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TheTrueMayhem
Deinonychus
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17 Mar 2015, 11:42 am

I'm not sure if I'll be any help, but I will say that I relate to your issue.

I'm a writer myself. Not to toot my own horn here, but people say that what I write is quite descriptive and articulate. But the problem for me is that gosh-darn writers' block. And it's not that I don't have any ideas, if anything it's probably the opposite problem in which I can't choose which one I like best! I have writers' block more often than not.

I find that I have barely any motivation to do jack diddly squat when it comes to my priorities, whether I'm lazy or preoccupied with other things, or executive functioning as it's called. Even the things I would like to accomplish seem daunting.

I find that having a specific prompt laid out for me gives me motivation to write. Coming up with my own prompt for my own writing is often what gets me stuck, as it's often too vague or too narrow to work with.

My only advice for your current issue is to understand what they're asking. A main idea? That's something that's broad and more general, and goes in the introduction. And as for the three supporting ideas, they can and should be aspects of the main idea that are relevant. Those would go in the body of the paper. And the conclusion would be a summary of what you just argued. Try and end the paper by relating your argument to a broader, more significant point to really wow them.

Sorry if it seems like I'm not helping all too much, but that's what I got. Out of my own personal experience writing essays, I grew up with a good foundation in my elementary school career as far as what comprises a cohesive paper, so maybe I'm a little biased. But if I can share with you my experience, then I think you'll be better for it.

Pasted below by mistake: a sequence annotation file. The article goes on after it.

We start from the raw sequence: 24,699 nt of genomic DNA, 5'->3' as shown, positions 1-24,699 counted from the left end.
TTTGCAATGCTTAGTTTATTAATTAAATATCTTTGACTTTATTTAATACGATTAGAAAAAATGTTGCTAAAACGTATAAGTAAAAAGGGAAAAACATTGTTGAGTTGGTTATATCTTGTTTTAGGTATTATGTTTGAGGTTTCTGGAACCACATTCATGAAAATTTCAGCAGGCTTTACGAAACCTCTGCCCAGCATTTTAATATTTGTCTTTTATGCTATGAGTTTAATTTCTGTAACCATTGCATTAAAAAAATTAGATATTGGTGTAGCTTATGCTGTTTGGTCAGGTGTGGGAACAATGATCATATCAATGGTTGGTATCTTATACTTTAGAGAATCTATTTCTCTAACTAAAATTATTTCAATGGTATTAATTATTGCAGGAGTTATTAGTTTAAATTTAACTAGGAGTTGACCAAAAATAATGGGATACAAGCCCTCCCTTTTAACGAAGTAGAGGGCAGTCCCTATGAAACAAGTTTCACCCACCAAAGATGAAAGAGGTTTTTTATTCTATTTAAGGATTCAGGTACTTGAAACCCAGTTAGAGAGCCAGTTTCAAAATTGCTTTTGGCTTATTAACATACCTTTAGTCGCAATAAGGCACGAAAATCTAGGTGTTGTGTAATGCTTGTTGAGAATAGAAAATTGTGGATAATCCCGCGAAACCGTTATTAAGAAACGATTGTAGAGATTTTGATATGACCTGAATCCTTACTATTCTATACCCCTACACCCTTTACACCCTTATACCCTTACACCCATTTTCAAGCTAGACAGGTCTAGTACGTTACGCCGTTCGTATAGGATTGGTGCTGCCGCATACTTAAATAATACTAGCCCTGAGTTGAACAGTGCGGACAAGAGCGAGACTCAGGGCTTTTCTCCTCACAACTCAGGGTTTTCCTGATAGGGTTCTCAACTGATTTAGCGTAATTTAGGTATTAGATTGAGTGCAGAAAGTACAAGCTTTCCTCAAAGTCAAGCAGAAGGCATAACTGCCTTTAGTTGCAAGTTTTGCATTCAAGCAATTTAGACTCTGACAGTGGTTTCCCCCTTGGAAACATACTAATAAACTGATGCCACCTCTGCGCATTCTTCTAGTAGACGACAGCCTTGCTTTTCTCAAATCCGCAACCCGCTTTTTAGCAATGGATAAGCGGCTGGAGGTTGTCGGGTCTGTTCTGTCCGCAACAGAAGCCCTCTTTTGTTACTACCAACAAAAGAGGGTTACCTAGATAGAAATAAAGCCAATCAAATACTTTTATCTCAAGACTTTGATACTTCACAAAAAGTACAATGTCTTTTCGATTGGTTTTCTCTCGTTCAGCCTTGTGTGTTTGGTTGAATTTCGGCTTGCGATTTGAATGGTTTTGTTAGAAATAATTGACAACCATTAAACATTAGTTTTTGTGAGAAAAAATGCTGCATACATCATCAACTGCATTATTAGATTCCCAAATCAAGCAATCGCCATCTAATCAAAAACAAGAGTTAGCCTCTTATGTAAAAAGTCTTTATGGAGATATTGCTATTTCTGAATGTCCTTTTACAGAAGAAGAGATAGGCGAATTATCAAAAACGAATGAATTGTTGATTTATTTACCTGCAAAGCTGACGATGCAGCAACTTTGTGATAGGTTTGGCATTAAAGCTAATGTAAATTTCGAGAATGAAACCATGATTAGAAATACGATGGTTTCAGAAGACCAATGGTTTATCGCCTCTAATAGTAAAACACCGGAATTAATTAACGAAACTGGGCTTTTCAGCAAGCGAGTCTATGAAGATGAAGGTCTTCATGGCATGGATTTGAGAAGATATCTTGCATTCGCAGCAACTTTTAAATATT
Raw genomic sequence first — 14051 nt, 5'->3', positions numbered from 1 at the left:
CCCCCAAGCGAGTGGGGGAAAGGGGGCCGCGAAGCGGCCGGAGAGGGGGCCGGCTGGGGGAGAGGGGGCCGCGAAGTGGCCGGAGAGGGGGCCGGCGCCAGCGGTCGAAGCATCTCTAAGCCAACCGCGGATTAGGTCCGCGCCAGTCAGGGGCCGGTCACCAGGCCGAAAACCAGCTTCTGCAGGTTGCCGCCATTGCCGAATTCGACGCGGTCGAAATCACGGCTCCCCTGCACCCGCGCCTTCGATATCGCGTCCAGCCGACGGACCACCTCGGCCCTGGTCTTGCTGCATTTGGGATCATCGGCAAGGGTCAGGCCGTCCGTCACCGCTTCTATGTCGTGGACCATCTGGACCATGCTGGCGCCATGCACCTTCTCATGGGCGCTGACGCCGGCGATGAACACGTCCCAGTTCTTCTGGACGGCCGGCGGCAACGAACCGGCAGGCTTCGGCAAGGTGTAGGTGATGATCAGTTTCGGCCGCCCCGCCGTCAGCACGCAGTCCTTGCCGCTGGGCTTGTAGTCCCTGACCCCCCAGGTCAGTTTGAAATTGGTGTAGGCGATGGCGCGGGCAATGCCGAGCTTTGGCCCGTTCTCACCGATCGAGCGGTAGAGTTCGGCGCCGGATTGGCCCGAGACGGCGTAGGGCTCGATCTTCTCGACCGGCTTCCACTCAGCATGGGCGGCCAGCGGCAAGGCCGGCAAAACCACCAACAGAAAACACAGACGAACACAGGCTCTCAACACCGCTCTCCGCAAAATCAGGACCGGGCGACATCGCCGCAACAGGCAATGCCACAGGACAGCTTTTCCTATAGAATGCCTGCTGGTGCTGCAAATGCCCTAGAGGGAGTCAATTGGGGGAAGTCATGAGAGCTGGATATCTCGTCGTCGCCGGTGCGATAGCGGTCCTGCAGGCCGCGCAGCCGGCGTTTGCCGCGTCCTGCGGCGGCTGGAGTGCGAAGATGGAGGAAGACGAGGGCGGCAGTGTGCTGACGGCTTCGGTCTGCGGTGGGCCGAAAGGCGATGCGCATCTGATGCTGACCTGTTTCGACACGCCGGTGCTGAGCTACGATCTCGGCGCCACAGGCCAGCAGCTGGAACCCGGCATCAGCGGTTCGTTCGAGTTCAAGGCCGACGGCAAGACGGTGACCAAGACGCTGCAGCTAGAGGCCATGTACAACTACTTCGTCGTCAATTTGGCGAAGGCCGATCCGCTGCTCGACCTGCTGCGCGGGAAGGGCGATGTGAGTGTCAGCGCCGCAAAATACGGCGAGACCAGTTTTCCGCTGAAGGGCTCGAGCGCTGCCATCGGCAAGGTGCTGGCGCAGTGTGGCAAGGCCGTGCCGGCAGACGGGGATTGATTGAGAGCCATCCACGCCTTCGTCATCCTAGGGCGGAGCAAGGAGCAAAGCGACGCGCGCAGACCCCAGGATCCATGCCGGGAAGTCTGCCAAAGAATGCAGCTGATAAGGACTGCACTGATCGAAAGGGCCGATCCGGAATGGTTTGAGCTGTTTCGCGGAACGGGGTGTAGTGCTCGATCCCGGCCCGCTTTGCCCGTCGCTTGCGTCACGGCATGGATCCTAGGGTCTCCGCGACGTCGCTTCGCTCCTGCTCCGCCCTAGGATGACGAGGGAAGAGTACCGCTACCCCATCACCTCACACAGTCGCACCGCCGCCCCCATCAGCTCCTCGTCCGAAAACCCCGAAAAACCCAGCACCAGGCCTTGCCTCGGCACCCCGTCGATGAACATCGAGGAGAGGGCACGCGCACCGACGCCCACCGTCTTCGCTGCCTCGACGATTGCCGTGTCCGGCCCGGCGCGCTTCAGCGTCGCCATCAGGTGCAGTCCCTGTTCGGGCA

Let me know how it works out.


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akama101092
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17 Mar 2015, 10:27 pm

I am a creative writing major. I mostly write fanfiction related to stuff I like. Yet that the literature class is so hard because no matter how hard I try to get everything inside my head, I still don't understand anything about it.

Most of my problems are ESL issues, syntax, grammar and more. Nor that I cannot understand metaphors, personification and anything that is too hard to understand when reading literature because I usually just brush the surface, and never really understand the deep meaning of all the stuff. That's why I always flunk my quizzes and essays.

I always fear that my grades would not be satisfied, and since I got an F for plagiarizing (you should say shame on me because this is my fault.) last semester. I keep having fear that I would not pass all of my literature classes without giving more extra effort and some tutoring support and any resources that my university have.



Waterfalls
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17 Mar 2015, 10:57 pm

I don't know that everyone else gets it, some people are good at pretending. Your professor has office hours, and there's probably a writing center, since you're having trouble I think you're best off looking at this as a skill you need help learning. But you're not alone, that's what office hours and writing centers are for. Because a lot of students do need some help.



SilverProteus
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29 Mar 2015, 7:28 pm

Prof_Pretorius wrote:
Perhaps it would be best if you took several courses in grammar and spelling.
Then you could start learning about creative writing.


Creative writing is about content and not form. While it certainly helps to be able to spell properly and have proper grammar, being able to argue a point is not contingent on them.


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physicsnut42
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30 Mar 2015, 5:16 pm

SilverProteus wrote:
Prof_Pretorius wrote:
Perhaps it would be best if you took several courses in grammar and spelling.
Then you could start learning about creative writing.


Creative writing is about content and not form. While it certainly helps to be able to spell properly and have proper grammar, being able to argue a point is not contingent on them.


I agree. That's what editors are for, right?


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